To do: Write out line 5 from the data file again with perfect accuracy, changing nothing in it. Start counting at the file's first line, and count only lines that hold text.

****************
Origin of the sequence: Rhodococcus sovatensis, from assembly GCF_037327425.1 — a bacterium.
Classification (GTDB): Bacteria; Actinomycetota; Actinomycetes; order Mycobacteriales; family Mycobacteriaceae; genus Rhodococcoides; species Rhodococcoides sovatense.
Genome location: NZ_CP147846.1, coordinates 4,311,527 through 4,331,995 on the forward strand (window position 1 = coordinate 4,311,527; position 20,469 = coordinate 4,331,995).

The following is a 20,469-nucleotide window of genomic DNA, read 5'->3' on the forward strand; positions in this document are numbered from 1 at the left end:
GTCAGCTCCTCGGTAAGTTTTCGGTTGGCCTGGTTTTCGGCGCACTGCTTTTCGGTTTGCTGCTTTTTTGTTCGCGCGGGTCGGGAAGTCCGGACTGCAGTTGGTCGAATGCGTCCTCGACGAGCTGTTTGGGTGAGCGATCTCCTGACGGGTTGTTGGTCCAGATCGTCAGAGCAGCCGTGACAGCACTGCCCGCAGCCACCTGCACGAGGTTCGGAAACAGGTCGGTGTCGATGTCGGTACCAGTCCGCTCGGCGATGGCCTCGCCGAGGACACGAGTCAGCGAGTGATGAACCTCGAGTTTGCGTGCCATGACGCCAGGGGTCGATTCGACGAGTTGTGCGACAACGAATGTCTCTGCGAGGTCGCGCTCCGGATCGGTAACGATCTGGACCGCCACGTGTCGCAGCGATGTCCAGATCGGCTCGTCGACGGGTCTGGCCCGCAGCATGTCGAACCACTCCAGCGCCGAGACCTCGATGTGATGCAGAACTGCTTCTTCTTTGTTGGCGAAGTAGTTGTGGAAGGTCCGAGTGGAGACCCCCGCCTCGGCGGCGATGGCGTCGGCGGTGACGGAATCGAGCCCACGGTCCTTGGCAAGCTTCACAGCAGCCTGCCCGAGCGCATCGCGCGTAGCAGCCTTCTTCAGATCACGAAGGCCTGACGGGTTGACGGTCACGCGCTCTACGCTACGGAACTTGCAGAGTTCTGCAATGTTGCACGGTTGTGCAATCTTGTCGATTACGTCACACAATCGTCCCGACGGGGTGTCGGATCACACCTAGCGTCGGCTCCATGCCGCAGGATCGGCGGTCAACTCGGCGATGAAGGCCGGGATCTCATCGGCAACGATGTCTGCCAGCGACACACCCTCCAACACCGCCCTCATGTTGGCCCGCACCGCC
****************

GTCAGCTCCTCGGTAAGTTTTCGGTTGGCCTGGTTTTCGGCGCACTGCTTTTCGGTTTGCTGCTTTTTTGTTCGCGCGGGTCGGGAAGTCCGGACTGCAGTTGGTCGAATGCGTCCTCGACGAGCTGTTTGGGTGAGCGATCTCCTGACGGGTTGTTGGTCCAGATCGTCAGAGCAGCCGTGACAGCACTGCCCGCAGCCACCTGCACGAGGTTCGGAAACAGGTCGGTGTCGATGTCGGTACCAGTCCGCTCGGCGATGGCCTCGCCGAGGACACGAGTCAGCGAGTGATGAACCTCGAGTTTGCGTGCCATGACGCCAGGGGTCGATTCGACGAGTTGTGCGACAACGAATGTCTCTGCGAGGTCGCGCTCCGGATCGGTAACGATCTGGACCGCCACGTGTCGCAGCGATGTCCAGATCGGCTCGTCGACGGGTCTGGCCCGCAGCATGTCGAACCACTCCAGCGCCGAGACCTCGATGTGATGCAGAACTGCTTCTTCTTTGTTGGCGAAGTAGTTGTGGAAGGTCCGAGTGGAGACCCCCGCCTCGGCGGCGATGGCGTCGGCGGTGACGGAATCGAGCCCACGGTCCTTGGCAAGCTTCACAGCAGCCTGCCCGAGCGCATCGCGCGTAGCAGCCTTCTTCAGATCACGAAGGCCTGACGGGTTGACGGTCACGCGCTCTACGCTACGGAACTTGCAGAGTTCTGCAATGTTGCACGGTTGTGCAATCTTGTCGATTACGTCACACAATCGTCCCGACGGGGTGTCGGATCACACCTAGCGTCGGCTCCATGCCGCAGGATCGGCGGTCAACTCGGCGATGAAGGCCGGGATCTCATCGGCAACGATGTCTGCCAGCGACACACCCTCCAACACCGCCCTCATGTTGGCCCGCACCGCC